Blog reader Rosemarie Kohles from Coburg owns an old postcard written in a shorthand. Can somebody decrypt it for her?
Callenberg Castle (Schloss Callenberg) is a castle on a wooded hill near Coburg, Germany. Like the famous Neuenschwanstein, the Hohenzollern and a few other German castles, Callenberg Castle is mainly a design of the 19th century. This means that it was not built for strategic purposes, but for representation and fun of architecture.
About a hundred years ago (I don’t know the exact date), an unknown person from the Coburg area sent a postcard showing Callenberg Castle to some recipient. The text of the postcard is written in a shorthand. This postcard was provided to me by Rosemarie Kohles from Coburg. Ms. Kohles would like to learn the cleartext of this message.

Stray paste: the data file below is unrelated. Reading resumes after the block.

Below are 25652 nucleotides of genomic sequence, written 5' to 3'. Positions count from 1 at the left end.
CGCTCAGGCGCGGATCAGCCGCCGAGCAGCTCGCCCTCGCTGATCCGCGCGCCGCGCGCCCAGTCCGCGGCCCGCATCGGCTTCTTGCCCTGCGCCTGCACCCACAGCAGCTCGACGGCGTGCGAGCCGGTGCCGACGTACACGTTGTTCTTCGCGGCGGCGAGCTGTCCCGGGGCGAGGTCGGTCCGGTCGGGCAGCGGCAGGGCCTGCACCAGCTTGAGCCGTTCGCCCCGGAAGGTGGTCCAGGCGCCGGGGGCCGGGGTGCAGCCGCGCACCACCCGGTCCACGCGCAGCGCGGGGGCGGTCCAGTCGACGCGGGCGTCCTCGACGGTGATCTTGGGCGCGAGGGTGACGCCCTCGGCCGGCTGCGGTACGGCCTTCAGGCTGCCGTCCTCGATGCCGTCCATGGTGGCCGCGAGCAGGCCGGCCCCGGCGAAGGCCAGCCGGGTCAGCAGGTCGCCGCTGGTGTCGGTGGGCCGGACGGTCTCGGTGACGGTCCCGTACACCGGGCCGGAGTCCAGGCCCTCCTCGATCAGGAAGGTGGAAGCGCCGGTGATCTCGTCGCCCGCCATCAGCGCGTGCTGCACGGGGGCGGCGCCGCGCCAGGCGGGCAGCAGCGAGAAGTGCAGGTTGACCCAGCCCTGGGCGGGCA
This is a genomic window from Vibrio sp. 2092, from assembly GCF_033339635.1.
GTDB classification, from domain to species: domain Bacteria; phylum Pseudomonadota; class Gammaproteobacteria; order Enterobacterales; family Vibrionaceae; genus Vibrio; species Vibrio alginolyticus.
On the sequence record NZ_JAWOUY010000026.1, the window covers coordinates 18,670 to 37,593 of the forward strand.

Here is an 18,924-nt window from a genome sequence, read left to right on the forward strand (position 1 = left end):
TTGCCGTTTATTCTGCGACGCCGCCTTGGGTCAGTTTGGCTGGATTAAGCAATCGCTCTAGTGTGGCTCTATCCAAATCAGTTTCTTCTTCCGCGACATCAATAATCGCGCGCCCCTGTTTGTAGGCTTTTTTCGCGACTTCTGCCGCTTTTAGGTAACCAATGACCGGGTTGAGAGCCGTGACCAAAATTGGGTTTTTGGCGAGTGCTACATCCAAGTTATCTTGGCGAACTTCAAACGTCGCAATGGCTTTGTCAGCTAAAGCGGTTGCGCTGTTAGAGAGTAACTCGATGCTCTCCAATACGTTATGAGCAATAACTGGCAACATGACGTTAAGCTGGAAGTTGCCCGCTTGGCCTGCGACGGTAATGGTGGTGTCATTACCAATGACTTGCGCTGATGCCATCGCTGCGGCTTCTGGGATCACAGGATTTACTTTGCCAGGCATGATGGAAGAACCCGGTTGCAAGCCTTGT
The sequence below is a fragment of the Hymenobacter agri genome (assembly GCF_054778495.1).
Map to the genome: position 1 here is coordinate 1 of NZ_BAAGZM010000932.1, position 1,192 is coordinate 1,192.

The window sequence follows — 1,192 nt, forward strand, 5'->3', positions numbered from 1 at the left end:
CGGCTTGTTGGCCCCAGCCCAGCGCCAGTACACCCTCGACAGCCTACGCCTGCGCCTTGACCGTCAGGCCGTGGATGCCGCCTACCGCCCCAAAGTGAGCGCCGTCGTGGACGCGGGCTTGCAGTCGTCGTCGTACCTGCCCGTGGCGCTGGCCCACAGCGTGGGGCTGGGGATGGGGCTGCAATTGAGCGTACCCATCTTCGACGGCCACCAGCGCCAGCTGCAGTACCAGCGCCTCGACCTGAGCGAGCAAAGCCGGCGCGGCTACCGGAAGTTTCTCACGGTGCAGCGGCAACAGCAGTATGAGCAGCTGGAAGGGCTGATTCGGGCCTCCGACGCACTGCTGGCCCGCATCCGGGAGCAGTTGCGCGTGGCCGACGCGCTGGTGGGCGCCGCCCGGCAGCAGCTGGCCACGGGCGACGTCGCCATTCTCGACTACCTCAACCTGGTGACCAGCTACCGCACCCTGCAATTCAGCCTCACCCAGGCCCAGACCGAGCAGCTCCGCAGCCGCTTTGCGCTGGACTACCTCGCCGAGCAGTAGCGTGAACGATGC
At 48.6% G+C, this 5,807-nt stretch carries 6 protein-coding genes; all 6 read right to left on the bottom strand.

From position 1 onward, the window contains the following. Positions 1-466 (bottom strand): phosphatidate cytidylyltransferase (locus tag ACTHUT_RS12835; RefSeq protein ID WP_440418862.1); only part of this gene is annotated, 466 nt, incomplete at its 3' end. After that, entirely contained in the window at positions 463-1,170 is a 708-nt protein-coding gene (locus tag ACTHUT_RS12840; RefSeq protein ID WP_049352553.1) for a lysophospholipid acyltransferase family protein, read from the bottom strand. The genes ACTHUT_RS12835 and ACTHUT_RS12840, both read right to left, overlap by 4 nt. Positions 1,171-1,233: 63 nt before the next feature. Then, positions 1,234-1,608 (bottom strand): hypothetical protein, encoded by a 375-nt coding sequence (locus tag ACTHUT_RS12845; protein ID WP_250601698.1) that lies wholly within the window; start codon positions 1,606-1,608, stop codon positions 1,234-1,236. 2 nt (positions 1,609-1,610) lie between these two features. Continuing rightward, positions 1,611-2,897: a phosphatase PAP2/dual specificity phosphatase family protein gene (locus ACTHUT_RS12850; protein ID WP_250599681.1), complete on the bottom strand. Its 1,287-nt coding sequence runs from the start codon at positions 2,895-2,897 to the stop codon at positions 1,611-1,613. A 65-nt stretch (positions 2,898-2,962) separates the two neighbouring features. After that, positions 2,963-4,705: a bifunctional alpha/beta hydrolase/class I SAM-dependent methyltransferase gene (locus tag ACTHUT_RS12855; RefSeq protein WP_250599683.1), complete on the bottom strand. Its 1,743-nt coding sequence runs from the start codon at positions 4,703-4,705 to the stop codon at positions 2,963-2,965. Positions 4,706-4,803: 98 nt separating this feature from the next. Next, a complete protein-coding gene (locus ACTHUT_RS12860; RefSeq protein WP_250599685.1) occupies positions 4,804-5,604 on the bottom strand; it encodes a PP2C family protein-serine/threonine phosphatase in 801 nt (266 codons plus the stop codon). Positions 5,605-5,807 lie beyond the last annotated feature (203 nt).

I’m not an expert of shorthands, but I know that in Germany, there were once about 20 different shorthand systems competing. In the early 20th century, the Gabelsberger shorthand was the most popular one. The shorthand on this postcard looks pretty much like Gabelsberger to me. The Deutsche Einheitskurzschrift (DEK), which became very popular after 1924, looks different.
Can somebody find out more?
Further reading: Two unsolved encrypted postcards from London and Chicago